One may think that the sharp decline in sales of diesel cars since the Volkswagen AG emissions-cheating scandal would be a boon to both environmentalists campaigning to reduce harmful gases in the atmosphere and carmakers, which are under intense pressure to meet new European Union regulations.
That is not necessarily the case.
Diesel's market share in the U.K. plunged to 23% in 2019, having accounted for more than half of car sales from 2010-2015. It is a trend that has been broadly similar across Europe, prompting some large automakers like Toyota Motor Corp. and Honda Motor Co. Ltd. to axe almost their entire diesel passenger car offerings, and Volvo to switch its focus increasingly to hybrids.
But while consumers are ditching diesels in droves, the gasoline cars many are reverting typically emit 10%-15% more CO2 than the diesel variant of the same car, said Al Bedwell, chief global powertrain analyst at U.K.-based consultancy LMC Automotive.
At the same time, as new diesels grow cleaner, gasoline cars can no longer boast comparatively lower nitrogen oxide, or NOx, emissions — the heart and lung-damaging gas for which diesel has gotten such a bad rap since "dieselgate."
"I think diesel is a technology they have all got and something they can all use [to meet the targets]," Bedwell said. "Euro 6 diesel is as clean as gasoline and some are claiming zero or near-zero NOx and they are better on CO2."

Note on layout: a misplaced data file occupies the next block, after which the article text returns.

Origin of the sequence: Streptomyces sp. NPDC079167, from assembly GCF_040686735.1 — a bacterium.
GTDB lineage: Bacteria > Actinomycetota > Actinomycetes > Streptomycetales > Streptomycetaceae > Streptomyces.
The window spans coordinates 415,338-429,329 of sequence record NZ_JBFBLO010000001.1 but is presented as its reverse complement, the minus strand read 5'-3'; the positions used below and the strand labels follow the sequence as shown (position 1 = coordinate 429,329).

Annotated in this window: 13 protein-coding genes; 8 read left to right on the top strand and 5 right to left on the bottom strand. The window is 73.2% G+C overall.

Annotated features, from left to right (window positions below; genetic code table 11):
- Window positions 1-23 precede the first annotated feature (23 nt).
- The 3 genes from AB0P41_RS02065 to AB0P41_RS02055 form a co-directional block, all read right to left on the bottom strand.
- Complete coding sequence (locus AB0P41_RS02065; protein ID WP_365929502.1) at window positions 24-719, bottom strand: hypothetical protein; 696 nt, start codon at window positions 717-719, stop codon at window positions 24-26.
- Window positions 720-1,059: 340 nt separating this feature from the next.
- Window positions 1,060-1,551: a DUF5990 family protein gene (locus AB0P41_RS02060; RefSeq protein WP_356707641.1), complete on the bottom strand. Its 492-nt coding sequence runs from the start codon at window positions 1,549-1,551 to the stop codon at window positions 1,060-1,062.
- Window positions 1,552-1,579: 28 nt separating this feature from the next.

Euro 6 is the exhaust emissions standard diesel vehicles must meet to be sold within the EU and is the sixth in a series of gradually decreasing permissible legal limits for various pollutants.
Diesel's downfall narrows automakers' options as they contemplate how to minimize or avoid EU fines starting this year for carmakers who fail to cut the CO2 tailpipe emissions of their cars by a specified average. At €95 per gram over the limit for every car sold, PA Consulting in a Jan. 14 report estimated that the fines could total as much as €14.5 billion for all manufacturers in 2021. That equates to a penalty of close to €1,000 on each of the roughly 15 million new cars sold in the EU every year.
Carmakers have been playing down the likelihood of large fines, touting forthcoming hybrids and electrics. Nonetheless, Fiat Chrysler Automobiles NV's agreement to pay Tesla Inc. a reported $2 billion to help it dilute its CO2 average by pooling their sales through 2023 as if they were one company for the EU's purposes, is indicative of the depth of automakers' concern.
The 2020 EU CO2 target represents a 21% cut to average emissions from new cars sold in the bloc versus 2018's figure of 120.4 grams per kilometer, according to the Copenhagen-based European Environment Agency. CO2 emissions from vehicles in Europe have in fact risen over the past two years, in large part thanks to the growing popularity of larger SUVs.